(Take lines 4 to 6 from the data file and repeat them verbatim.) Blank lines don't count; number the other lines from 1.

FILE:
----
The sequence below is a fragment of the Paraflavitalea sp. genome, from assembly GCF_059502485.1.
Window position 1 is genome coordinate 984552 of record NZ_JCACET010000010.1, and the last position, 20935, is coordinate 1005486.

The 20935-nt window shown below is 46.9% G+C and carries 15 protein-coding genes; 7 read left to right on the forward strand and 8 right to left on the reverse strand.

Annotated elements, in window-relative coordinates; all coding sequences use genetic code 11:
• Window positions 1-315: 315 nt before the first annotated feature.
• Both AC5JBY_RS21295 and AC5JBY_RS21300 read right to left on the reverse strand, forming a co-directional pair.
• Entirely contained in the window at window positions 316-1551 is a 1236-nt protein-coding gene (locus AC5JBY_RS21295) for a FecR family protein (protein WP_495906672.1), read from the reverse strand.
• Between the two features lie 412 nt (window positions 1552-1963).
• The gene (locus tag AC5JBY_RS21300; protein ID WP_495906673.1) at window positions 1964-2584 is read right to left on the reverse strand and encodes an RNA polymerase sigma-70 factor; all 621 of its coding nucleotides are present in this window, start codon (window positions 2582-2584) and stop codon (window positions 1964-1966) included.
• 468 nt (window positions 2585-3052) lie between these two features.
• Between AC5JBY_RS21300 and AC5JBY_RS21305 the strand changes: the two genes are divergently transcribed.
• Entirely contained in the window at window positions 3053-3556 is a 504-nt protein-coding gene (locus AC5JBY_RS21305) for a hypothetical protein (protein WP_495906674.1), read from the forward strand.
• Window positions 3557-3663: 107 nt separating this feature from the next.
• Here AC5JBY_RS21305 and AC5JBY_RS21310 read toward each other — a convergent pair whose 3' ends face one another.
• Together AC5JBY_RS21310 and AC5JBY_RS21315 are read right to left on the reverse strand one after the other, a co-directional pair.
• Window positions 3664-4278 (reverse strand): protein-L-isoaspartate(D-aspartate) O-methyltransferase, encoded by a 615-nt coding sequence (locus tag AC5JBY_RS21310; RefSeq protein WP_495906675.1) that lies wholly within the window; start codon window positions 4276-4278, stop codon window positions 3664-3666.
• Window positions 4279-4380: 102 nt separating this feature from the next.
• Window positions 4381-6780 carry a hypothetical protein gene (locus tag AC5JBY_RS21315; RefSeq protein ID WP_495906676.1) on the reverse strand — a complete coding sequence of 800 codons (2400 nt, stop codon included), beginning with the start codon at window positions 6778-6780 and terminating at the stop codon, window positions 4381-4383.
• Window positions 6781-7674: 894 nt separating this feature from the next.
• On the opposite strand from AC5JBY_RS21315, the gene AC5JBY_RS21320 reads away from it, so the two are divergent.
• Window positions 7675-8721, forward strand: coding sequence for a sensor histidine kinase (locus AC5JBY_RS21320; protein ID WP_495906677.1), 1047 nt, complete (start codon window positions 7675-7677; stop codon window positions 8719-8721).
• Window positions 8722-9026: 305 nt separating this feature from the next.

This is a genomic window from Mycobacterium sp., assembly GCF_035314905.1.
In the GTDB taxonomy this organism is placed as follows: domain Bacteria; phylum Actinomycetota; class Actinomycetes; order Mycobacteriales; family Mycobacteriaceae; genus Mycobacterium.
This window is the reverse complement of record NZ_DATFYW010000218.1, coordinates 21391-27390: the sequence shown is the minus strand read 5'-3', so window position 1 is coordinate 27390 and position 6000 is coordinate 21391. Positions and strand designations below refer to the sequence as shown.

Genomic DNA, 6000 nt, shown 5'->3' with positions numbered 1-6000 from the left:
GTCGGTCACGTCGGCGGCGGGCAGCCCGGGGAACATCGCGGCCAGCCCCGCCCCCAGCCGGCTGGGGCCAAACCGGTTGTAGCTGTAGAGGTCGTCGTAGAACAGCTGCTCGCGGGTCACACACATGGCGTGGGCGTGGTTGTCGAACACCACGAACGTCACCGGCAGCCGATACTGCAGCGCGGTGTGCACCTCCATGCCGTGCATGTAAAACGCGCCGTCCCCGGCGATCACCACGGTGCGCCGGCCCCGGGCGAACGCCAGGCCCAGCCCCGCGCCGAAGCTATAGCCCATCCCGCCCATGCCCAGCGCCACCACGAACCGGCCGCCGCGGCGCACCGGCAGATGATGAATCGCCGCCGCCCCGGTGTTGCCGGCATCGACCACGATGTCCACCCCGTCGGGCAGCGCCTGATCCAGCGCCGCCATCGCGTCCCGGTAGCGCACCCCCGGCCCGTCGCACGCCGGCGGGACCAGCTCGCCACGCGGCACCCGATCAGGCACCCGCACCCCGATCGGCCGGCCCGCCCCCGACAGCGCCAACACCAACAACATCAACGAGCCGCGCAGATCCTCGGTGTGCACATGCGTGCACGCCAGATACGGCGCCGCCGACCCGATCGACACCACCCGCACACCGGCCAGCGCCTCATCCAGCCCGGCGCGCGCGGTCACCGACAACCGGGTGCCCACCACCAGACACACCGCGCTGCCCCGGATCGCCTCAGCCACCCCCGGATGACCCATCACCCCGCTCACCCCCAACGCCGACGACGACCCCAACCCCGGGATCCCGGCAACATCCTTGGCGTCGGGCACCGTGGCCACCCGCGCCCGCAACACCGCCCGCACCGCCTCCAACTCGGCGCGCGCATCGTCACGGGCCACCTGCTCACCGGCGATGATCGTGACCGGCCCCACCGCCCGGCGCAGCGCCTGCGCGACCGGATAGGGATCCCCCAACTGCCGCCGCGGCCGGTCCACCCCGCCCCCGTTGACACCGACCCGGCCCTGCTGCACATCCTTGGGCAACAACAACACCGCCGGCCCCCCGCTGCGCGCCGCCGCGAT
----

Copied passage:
Annotated elements, in window-relative coordinates; all coding sequences use genetic code 11:
• Window positions 1-315: 315 nt before the first annotated feature.
• Both AC5JBY_RS21295 and AC5JBY_RS21300 read right to left on the reverse strand, forming a co-directional pair.